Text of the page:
Lauren Bacall, who died this week at the age of 89, was one of the few movie stars to be twice immortalized in Warner Bros. “Merrie Melodies” cartoons, one of which bore her name in the title. Bob Clampett’s roiled rollick Bacall to Arms is a plotless series of some of the wildest, albeit most disjointed blackout gags ever created by the boys at Termite Terrace.
The title is a goof on Hemingway’s A Farewell to Arms by way of the same author’s To Have and Have Not, Bacall’s debut feature. As if that layering wasn’t enough, it also functions as a burlesque on the common military term, “a call to arms.” Bonus points: the self-reflexive silliness is confined to a movie theatre with various Technicolor barnyard patrons enjoying a black-and-white rotoscoped “Bogey Gocart and Laurie Becool” splashed across the 60-foot screen. (Even the termites knew Lauren Bacall photographed better in black-and-white.)
Bacall to Arms (Edited Extract)
This would be Clampett’s second-to-last cartoon for the studio. He departed before the short was finished, leaving the clean-up duties to Arthur Davis, a talented cartoonist assigned the unenviable task of replacing the veteran animator and assuming control of the Clampett unit. It’s best described as a Frankenstein short, cobbled together with reused footage from She Was an Acrobat’s Daughter and relying on the clashing styles of various animators to keep things moving.
Lauren Bacall’s acting career began at age 17 with a walk-on part in a Broadway play. The seed began to blossom two years later when Nancy “Slim” Keith, wife of Howard Hawks — he would go on to direct both To Have and Have Not and The Big Sleep — took notice of Bacall while thumbing through the pages of Vogue. Hawks’s secretary misconstrued her boss’s desire to have Bacall tested as a “green light” and wired the budding actress a ticket to Hollywood. Hawks placed her under a seven-year personal contract at $100 a week, changing her name from Betty Joan Perske to the more marquee-friendly Lauren Bacall.
From her fashion sense to that famously husky voice, Keith cultivated Bacall’s smoldering presence, instilling in her a sophisticated sensuality second only to Ava Gardner, both of whom had torrid affairs with Frank Sinatra. (The main difference between the two was that Bacall could act.) Bacall was the embodiment of what came to be known as the “Hawksian woman”: fast-thinking, tough-talking, and when she kissed you, you stayed kissed. In her autobiography, Keith notes, “Howard had been working on this formula woman for years in his films. Rather, it was that, until he met me, the woman of his dreams was only in his head. And until Howard got to Betty Bacall, there hadn’t been an actress to make that dream come alive on screen.”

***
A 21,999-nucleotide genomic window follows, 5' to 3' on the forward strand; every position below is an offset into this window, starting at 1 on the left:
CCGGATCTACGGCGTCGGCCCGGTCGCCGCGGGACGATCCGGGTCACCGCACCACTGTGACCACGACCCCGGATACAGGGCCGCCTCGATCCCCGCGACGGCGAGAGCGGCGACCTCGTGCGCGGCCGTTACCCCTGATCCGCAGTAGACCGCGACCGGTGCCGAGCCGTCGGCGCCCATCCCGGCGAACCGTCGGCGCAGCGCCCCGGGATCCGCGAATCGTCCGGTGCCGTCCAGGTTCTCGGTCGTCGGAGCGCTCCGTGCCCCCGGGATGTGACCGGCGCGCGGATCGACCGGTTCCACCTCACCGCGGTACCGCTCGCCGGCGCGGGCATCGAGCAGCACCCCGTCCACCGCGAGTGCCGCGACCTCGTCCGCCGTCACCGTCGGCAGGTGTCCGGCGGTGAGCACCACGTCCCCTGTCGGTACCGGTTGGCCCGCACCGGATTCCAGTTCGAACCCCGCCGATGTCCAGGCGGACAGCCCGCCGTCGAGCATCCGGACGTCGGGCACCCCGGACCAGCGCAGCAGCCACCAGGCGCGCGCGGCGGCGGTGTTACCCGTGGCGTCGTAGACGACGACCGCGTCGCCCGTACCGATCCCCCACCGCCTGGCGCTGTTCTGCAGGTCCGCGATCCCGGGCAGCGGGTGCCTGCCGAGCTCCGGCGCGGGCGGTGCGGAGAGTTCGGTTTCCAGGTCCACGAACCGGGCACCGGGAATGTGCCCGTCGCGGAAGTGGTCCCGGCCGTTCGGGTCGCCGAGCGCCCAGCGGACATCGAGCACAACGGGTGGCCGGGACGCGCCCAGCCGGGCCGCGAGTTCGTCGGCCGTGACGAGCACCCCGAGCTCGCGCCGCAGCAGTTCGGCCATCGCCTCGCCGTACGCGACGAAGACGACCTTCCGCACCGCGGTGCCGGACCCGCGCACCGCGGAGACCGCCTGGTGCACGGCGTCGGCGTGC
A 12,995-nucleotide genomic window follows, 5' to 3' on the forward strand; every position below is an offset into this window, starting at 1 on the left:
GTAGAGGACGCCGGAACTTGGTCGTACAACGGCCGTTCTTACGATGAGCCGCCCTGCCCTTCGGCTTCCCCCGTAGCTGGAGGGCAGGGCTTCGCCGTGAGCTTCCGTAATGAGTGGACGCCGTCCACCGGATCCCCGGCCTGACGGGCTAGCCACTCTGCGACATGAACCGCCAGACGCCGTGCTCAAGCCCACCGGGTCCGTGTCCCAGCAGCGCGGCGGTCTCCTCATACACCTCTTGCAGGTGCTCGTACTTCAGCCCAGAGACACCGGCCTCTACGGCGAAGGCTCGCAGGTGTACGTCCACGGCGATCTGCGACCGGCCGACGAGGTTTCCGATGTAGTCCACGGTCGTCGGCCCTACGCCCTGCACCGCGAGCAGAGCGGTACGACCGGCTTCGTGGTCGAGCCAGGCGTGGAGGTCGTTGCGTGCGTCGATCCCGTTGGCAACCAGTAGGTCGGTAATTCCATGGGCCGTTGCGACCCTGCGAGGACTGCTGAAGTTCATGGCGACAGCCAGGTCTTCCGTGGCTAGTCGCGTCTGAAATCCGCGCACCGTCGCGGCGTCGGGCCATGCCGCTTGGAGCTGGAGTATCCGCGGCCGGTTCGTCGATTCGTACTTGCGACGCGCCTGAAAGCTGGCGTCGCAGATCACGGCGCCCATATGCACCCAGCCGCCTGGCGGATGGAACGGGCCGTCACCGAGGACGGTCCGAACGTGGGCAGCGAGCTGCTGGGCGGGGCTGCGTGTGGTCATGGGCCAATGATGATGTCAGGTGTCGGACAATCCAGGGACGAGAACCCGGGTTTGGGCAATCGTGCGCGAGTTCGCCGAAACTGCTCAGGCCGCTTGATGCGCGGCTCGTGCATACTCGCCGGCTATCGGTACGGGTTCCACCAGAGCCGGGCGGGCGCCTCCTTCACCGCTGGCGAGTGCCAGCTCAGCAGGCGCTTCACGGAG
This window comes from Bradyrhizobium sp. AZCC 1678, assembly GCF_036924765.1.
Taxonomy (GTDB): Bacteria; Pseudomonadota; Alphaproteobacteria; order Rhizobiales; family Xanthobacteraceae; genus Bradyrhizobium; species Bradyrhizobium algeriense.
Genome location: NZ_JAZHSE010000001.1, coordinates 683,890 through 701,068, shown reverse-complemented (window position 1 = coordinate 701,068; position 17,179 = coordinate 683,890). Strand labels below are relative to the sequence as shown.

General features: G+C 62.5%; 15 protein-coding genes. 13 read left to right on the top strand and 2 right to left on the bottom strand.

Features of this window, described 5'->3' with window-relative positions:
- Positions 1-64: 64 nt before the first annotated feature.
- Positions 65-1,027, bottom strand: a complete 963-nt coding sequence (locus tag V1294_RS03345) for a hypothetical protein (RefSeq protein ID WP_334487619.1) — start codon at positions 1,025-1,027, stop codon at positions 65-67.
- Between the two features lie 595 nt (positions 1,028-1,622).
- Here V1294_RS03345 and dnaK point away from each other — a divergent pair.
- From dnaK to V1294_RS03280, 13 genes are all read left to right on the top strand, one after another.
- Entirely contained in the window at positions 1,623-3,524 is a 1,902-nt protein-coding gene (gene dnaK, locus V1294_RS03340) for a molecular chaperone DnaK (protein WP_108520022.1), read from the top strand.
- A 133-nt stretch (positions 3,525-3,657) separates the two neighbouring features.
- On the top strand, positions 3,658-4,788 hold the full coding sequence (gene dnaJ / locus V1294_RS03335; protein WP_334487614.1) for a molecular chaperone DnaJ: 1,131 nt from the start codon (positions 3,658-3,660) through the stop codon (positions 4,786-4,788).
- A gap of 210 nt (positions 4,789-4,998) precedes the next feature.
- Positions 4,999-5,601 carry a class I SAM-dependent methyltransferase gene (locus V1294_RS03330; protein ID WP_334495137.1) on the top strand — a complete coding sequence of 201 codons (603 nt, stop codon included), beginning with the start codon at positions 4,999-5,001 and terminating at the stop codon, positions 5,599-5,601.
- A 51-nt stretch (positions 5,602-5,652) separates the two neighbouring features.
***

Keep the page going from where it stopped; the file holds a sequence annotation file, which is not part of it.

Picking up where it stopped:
The cartoon was released after To Have and Have Not and before The Big Sleep. With one feature, the Hawkses had instilled in Bacall such instantly identifiable charisma and strength of character that parody was inevitable. Only one other example of a Warner Bros. cartoon in which a celebrity is caricatured on the basis of a single performance comes to mind and that’s the dice-teethed whisper of “Rosebud,” a nod to Orson Welles’s Citizen Kane, that closes Clampett’s Coal Black and de Sebben Dwarfs.
For years I operated under the false assumption that Bacall gave voice to her animated facsimile. For an answer, I turned to animation historian Jerry Beck, a man who has probably settled more cartoon bar bets than all other animation fiends combined. (Jerry heads up the squash-and-stretch utopia, Cartoon Research.) “I used to think they just used the actual soundtrack,” responds Jerry by e-mail, “but I believe that’s Sara Berner (a radio actress who did many female voices for Warner cartoons) as Bacall. Actor Dave Barry is doing Bogart (except for the blackface ‘Rochester’ end line — that’s Mel Blanc).”
Bacall would make another anthropomorphic appearance, again opposite cartoon Bogey, in Friz Freleng’s Slick Hare (1947). Set inside the celebrity-studded Mocrumbo nightclub, Bogart’s puts in an urgent request to Chef Fudd for a dish of fried wabbit for his “baby.” After a heated exchange involving coconut custard pies, his baby, a peroxided Bacall, is presented with a plate of fresh Bugs.
I was shocked when talking with friends to find that aside from her three collaborations with Bogart, none of them could name another Lauren Bacall picture. Surely they must have seen Vincente Minnelli’s madly stylized The Cobweb, or the one film I’ll beg to take to hell with me, Douglas Sirk’s Technicolor fever dream Written on the Wind.
Choosing Broadway over Hollywood, in the 20 year period between Sex and the Single Girl (1964) and Murder on the Orient Express (1974), Bacall appeared in as many features as she did Warner Bros. cartoons. Even in Written on the Wind — a film she never much cared for — Bacall played fourth-fiddle to Rock Hudson and scenery chompers Robert Stack and Dorothy Malone. Her towering presence and booming voice were frequently larger than the films that showcased them. That’s star quality, something one couldn’t help but notice in Lauren Bacall.